Seven years after the last housing debacle devastated the world economy, we may be on the verge of another, albeit different, bubble. If the last real estate collapse was created due to insanely easy lending policies aimed at the middle and working classes, the current one has its roots largely in a regime of cheap money married to policies of planners who believe that they can shape the urban future from above.
This time, the potential property blowout has roots in large part outside the United States. Many of China’s current problems, in fact, can be traced in part to its unhealthy inflation of real estate values spurred by a drive to increase urbanization and density. Last year, The Economist estimated median home price to median income of nearly 20 in Shenzhen, 17 in Hong Kong, and more than 15 in Beijing, between 50 percent and 100 percent higher than ultra-expensive places (PDF) like San Francisco, Vancouver, or Sydney.
At the same time, China’s response to these soaring prices has been to limit demand, but there’s little effort to liberalize land use that would allow for more affordable, less congested housing.
This emphasis on high-density development also threatens the country’s demographic future. Fertility rates in Shanghai and Beijing, notes Singapore-based demographer Gavin Jones (PDF), are already among the lowest found anywhere in the world, as low as one-third the necessary rate to replace their population. Jones’s research has shown an association between higher density living and far below replacement fertility rates.
As a highpoint in social engineering, a whole new dense city (Kangbashi) has been constructed by the Ordos, Inner Mongolia city government, in the middle of nowhere, growing, but still apparently mainly vacant.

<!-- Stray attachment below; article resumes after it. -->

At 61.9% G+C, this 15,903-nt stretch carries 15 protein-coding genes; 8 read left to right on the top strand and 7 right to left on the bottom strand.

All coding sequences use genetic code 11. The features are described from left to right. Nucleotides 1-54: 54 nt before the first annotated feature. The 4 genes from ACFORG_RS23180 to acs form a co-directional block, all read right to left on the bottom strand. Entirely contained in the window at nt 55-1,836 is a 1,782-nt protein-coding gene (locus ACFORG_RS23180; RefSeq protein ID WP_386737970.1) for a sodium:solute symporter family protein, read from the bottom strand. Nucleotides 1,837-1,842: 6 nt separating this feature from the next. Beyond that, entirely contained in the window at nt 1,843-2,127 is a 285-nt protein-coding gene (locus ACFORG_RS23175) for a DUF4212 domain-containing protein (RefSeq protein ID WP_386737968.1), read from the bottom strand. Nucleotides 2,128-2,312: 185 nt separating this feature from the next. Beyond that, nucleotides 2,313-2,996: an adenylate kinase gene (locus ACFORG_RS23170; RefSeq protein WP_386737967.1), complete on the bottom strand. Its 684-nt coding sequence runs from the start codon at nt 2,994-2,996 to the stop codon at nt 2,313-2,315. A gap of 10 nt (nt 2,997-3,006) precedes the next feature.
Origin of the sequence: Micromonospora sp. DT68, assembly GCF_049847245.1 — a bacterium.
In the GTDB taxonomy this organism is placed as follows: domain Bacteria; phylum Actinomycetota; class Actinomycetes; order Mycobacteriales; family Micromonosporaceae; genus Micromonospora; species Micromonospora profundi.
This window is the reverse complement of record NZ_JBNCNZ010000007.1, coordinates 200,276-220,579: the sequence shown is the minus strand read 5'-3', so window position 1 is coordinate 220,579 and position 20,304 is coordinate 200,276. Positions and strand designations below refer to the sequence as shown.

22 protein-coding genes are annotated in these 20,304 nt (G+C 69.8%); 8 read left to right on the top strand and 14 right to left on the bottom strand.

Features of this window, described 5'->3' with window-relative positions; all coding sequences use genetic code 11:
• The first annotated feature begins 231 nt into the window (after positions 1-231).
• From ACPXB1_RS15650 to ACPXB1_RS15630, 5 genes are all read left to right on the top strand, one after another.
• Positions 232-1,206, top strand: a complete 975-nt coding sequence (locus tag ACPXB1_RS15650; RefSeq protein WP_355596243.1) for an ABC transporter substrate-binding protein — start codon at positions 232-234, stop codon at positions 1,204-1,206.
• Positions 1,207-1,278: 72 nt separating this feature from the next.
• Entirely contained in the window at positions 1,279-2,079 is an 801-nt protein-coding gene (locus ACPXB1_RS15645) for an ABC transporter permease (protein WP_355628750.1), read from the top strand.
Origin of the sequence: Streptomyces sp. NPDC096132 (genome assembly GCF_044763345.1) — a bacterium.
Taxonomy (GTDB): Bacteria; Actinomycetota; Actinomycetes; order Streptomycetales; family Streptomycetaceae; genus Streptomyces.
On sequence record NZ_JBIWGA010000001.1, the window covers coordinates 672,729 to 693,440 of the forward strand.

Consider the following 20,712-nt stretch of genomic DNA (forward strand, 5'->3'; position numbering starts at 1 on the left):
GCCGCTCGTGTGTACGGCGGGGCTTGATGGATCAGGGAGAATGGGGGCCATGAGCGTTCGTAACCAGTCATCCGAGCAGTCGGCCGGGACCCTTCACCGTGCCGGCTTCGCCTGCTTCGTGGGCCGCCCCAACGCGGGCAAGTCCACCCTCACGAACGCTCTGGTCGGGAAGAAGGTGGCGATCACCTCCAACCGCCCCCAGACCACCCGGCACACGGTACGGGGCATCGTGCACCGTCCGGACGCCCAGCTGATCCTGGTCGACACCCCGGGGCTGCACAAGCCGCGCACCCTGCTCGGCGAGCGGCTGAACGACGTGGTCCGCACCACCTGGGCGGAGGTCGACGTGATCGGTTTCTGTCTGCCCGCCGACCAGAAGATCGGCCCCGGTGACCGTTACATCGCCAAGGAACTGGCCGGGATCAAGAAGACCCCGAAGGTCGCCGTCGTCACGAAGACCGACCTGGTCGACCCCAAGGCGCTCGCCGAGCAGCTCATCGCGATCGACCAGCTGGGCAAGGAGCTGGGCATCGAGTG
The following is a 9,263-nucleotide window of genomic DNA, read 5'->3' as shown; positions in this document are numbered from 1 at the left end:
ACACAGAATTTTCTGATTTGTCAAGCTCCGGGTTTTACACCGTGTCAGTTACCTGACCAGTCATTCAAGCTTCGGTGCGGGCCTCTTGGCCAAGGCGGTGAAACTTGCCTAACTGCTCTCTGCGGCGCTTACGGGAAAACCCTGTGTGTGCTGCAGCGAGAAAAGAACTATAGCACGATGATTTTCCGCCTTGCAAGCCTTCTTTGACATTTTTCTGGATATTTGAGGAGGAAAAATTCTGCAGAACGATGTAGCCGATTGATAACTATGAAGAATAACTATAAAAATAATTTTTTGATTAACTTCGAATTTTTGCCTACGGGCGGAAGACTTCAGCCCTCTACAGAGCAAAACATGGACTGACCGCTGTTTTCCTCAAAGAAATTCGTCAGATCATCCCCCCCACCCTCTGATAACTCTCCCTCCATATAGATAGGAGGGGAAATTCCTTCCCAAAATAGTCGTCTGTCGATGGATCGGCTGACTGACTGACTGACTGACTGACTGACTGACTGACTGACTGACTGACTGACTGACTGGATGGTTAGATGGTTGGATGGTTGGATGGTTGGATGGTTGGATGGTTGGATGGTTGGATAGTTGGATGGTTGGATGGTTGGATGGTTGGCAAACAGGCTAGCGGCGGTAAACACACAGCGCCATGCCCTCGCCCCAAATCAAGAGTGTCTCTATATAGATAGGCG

The key here is not so much planning, per se, but planning in a manner that ignores the aspirations of people. Americans no more want to live stacked in boxes in the middle of nowhere than do their Chinese counterparts. America’s public housing may have been a notable disaster, but many private-sector-led planned developments have been remarkably successful. What works is planning that matches people’s aspirations, like those developments made by such giants as the late Bill Simon, who died Monday, in Reston, Virginia. But Simon’s development was not unique. Valencia and Irvine in southern California as well as the Woodlands and Cinco Ranch on the fringes of Houston have continued to thrive, and generally outperform their less planned alternatives.
Catching China’s Cold
For the first time in a century, America may not be the source of the next “global recession;” that honor, so to speak, notes Morgan Stanley’s Ruchir Sharma, could well go to China. The country’s sky high real estate prices—and the prospect of their fall—will mean far more to the world than the recent widely ballyhooed downturn in the country’s stock markets. In reality, relatively few Chinese actually participate in equities. Only one in 30 Chinese owns stock. Investment in property is by far the favorite means by which affluent Chinese invest in the future.
This obsession with property is now being felt around the world. Real estate and hospitality, mostly hotels, accounted for 65 percent of China’s $6.4 billion investment in the US in the first half of 2015. This has been a major part of the outflow of capital from China, which, at least until recently, has been accelerated by the perception of a weakening economy. Now the government appears ready to impose greater restrictions on private overseas investment, something that is already noted among real estate insiders in California. A devalued yuan, a sure sign of a weakening economy, also means Chinese investors will have less to spend in dollar terms.
Nowhere will this be more keenly felt than in countries like Australia, which has been a primary recipient of Chinese flight capital as well as immigration. Chinese students, as well as investors, have been critical to boosting the prices of Australian property, and losing their dollars could cause what some see as an impending crash in multi-family apartment across Australia. Census authorities in Australia indicate that mainland Chinese represent the third largest foreign-born segment of the population, trailing only the United Kingdom and New Zealand, long the principal contributors of overseas immigrants.